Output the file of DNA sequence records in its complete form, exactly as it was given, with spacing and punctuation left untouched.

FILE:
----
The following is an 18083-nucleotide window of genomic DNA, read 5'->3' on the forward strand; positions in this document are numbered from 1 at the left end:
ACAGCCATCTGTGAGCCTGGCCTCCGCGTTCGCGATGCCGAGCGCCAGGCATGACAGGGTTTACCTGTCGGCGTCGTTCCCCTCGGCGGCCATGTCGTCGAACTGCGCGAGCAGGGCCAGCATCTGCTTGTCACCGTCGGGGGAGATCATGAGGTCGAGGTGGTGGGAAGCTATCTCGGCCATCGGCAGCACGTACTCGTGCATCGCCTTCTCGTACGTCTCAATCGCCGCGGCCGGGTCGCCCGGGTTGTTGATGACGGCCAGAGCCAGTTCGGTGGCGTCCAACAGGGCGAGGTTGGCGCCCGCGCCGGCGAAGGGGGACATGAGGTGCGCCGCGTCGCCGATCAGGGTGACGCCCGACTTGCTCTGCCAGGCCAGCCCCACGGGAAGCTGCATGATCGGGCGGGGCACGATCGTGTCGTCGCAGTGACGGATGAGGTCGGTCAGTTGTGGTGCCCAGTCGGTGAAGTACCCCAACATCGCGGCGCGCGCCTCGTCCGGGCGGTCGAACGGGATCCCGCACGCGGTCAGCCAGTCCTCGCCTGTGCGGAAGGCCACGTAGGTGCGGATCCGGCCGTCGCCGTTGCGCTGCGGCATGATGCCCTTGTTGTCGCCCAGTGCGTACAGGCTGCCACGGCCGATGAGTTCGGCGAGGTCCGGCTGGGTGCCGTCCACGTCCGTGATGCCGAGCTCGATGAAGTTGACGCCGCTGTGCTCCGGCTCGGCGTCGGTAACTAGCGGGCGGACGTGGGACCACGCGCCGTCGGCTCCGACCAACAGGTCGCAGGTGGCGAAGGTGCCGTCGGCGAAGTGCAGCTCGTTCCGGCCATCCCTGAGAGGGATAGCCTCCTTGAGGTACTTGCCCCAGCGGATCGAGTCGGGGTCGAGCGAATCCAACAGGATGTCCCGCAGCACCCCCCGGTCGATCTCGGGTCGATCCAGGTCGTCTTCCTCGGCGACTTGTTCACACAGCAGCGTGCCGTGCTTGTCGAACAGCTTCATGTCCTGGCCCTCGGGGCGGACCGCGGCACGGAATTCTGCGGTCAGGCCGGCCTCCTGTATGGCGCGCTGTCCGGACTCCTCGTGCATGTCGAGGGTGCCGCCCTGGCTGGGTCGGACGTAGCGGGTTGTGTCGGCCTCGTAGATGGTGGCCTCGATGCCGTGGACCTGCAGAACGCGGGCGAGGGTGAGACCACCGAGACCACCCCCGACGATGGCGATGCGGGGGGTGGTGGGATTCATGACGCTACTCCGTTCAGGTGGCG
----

The following is an 18083-nucleotide window of genomic DNA, read 5'->3' on the forward strand; positions in this document are numbered from 1 at the left end:
ACAGCCATCTGTGAGCCTGGCCTCCGCGTTCGCGATGCCGAGCGCCAGGCATGACAGGGTTTACCTGTCGGCGTCGTTCCCCTCGGCGGCCATGTCGTCGAACTGCGCGAGCAGGGCCAGCATCTGCTTGTCACCGTCGGGGGAGATCATGAGGTCGAGGTGGTGGGAAGCTATCTCGGCCATCGGCAGCACGTACTCGTGCATCGCCTTCTCGTACGTCTCAATCGCCGCGGCCGGGTCGCCCGGGTTGTTGATGACGGCCAGAGCCAGTTCGGTGGCGTCCAACAGGGCGAGGTTGGCGCCCGCGCCGGCGAAGGGGGACATGAGGTGCGCCGCGTCGCCGATCAGGGTGACGCCCGACTTGCTCTGCCAGGCCAGCCCCACGGGAAGCTGCATGATCGGGCGGGGCACGATCGTGTCGTCGCAGTGACGGATGAGGTCGGTCAGTTGTGGTGCCCAGTCGGTGAAGTACCCCAACATCGCGGCGCGCGCCTCGTCCGGGCGGTCGAACGGGATCCCGCACGCGGTCAGCCAGTCCTCGCCTGTGCGGAAGGCCACGTAGGTGCGGATCCGGCCGTCGCCGTTGCGCTGCGGCATGATGCCCTTGTTGTCGCCCAGTGCGTACAGGCTGCCACGGCCGATGAGTTCGGCGAGGTCCGGCTGGGTGCCGTCCACGTCCGTGATGCCGAGCTCGATGAAGTTGACGCCGCTGTGCTCCGGCTCGGCGTCGGTAACTAGCGGGCGGACGTGGGACCACGCGCCGTCGGCTCCGACCAACAGGTCGCAGGTGGCGAAGGTGCCGTCGGCGAAGTGCAGCTCGTTCCGGCCATCCCTGAGAGGGATAGCCTCCTTGAGGTACTTGCCCCAGCGGATCGAGTCGGGGTCGAGCGAATCCAACAGGATGTCCCGCAGCACCCCCCGGTCGATCTCGGGTCGATCCAGGTCGTCTTCCTCGGCGACTTGTTCACACAGCAGCGTGCCGTGCTTGTCGAACAGCTTCATGTCCTGGCCCTCGGGGCGGACCGCGGCACGGAATTCTGCGGTCAGGCCGGCCTCCTGTATGGCGCGCTGTCCGGACTCCTCGTGCATGTCGAGGGTGCCGCCCTGGCTGGGTCGGACGTAGCGGGTTGTGTCGGCCTCGTAGATGGTGGCCTCGATGCCGTGGACCTGCAGAACGCGGGCGAGGGTGAGACCACCGAGACCACCCCCGACGATGGCGATGCGGGGGGTGGTGGGATTCATGACGCTACTCCGTTCAGGTGGCG